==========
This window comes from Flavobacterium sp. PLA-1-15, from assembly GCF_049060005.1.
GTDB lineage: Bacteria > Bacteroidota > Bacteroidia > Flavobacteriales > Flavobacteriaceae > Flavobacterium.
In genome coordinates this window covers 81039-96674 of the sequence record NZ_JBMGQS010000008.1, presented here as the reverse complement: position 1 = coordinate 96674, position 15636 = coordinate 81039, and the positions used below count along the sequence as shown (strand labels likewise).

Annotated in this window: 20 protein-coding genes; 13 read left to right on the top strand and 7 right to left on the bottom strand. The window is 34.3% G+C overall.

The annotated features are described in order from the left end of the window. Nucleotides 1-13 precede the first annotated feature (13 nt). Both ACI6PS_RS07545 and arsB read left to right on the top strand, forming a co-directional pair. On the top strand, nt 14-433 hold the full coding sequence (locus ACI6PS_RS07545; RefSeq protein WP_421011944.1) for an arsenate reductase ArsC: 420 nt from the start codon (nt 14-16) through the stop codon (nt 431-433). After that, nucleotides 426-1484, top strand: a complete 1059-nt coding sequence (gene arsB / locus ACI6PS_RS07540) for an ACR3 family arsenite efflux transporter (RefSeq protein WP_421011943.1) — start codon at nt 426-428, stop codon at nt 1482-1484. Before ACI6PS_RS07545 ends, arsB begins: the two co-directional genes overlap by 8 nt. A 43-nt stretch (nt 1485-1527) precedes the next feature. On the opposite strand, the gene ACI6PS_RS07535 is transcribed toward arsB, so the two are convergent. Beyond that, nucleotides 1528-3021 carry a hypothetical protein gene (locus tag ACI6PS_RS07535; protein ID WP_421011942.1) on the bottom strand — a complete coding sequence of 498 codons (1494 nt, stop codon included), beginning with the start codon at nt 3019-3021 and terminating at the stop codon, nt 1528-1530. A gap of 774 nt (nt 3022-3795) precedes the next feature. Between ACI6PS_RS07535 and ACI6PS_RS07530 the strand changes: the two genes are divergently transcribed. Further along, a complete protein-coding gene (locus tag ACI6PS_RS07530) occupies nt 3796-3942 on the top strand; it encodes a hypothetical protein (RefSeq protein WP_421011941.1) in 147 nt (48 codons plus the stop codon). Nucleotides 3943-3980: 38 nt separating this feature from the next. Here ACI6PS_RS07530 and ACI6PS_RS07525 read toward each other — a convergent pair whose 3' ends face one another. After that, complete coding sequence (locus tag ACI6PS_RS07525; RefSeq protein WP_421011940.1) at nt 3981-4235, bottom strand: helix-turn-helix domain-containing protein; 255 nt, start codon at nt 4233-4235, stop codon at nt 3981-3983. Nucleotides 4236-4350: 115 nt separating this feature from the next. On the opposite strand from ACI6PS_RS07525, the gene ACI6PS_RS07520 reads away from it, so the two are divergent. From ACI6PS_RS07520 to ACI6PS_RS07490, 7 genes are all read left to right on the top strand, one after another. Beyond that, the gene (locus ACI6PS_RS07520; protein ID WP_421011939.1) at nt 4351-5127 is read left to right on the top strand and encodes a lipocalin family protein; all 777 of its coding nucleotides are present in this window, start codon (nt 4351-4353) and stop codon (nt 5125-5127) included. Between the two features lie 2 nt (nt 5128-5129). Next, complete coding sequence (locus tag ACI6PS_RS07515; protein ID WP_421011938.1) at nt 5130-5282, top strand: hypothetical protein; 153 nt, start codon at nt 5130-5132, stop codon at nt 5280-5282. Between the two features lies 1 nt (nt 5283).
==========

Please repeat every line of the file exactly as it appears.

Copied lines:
This window comes from Flavobacterium sp. PLA-1-15, from assembly GCF_049060005.1.
GTDB lineage: Bacteria > Bacteroidota > Bacteroidia > Flavobacteriales > Flavobacteriaceae > Flavobacterium.
In genome coordinates this window covers 81039-96674 of the sequence record NZ_JBMGQS010000008.1, presented here as the reverse complement: position 1 = coordinate 96674, position 15636 = coordinate 81039, and the positions used below count along the sequence as shown (strand labels likewise).

Annotated in this window: 20 protein-coding genes; 13 read left to right on the top strand and 7 right to left on the bottom strand. The window is 34.3% G+C overall.

The annotated features are described in order from the left end of the window. Nucleotides 1-13 precede the first annotated feature (13 nt). Both ACI6PS_RS07545 and arsB read left to right on the top strand, forming a co-directional pair. On the top strand, nt 14-433 hold the full coding sequence (locus ACI6PS_RS07545; RefSeq protein WP_421011944.1) for an arsenate reductase ArsC: 420 nt from the start codon (nt 14-16) through the stop codon (nt 431-433). After that, nucleotides 426-1484, top strand: a complete 1059-nt coding sequence (gene arsB / locus ACI6PS_RS07540) for an ACR3 family arsenite efflux transporter (RefSeq protein WP_421011943.1) — start codon at nt 426-428, stop codon at nt 1482-1484. Before ACI6PS_RS07545 ends, arsB begins: the two co-directional genes overlap by 8 nt. A 43-nt stretch (nt 1485-1527) precedes the next feature. On the opposite strand, the gene ACI6PS_RS07535 is transcribed toward arsB, so the two are convergent. Beyond that, nucleotides 1528-3021 carry a hypothetical protein gene (locus tag ACI6PS_RS07535; protein ID WP_421011942.1) on the bottom strand — a complete coding sequence of 498 codons (1494 nt, stop codon included), beginning with the start codon at nt 3019-3021 and terminating at the stop codon, nt 1528-1530. A gap of 774 nt (nt 3022-3795) precedes the next feature. Between ACI6PS_RS07535 and ACI6PS_RS07530 the strand changes: the two genes are divergently transcribed. Further along, a complete protein-coding gene (locus tag ACI6PS_RS07530) occupies nt 3796-3942 on the top strand; it encodes a hypothetical protein (RefSeq protein WP_421011941.1) in 147 nt (48 codons plus the stop codon). Nucleotides 3943-3980: 38 nt separating this feature from the next. Here ACI6PS_RS07530 and ACI6PS_RS07525 read toward each other — a convergent pair whose 3' ends face one another. After that, complete coding sequence (locus tag ACI6PS_RS07525; RefSeq protein WP_421011940.1) at nt 3981-4235, bottom strand: helix-turn-helix domain-containing protein; 255 nt, start codon at nt 4233-4235, stop codon at nt 3981-3983. Nucleotides 4236-4350: 115 nt separating this feature from the next. On the opposite strand from ACI6PS_RS07525, the gene ACI6PS_RS07520 reads away from it, so the two are divergent. From ACI6PS_RS07520 to ACI6PS_RS07490, 7 genes are all read left to right on the top strand, one after another. Beyond that, the gene (locus ACI6PS_RS07520; protein ID WP_421011939.1) at nt 4351-5127 is read left to right on the top strand and encodes a lipocalin family protein; all 777 of its coding nucleotides are present in this window, start codon (nt 4351-4353) and stop codon (nt 5125-5127) included. Between the two features lie 2 nt (nt 5128-5129). Next, complete coding sequence (locus tag ACI6PS_RS07515; protein ID WP_421011938.1) at nt 5130-5282, top strand: hypothetical protein; 153 nt, start codon at nt 5130-5132, stop codon at nt 5280-5282. Between the two features lies 1 nt (nt 5283).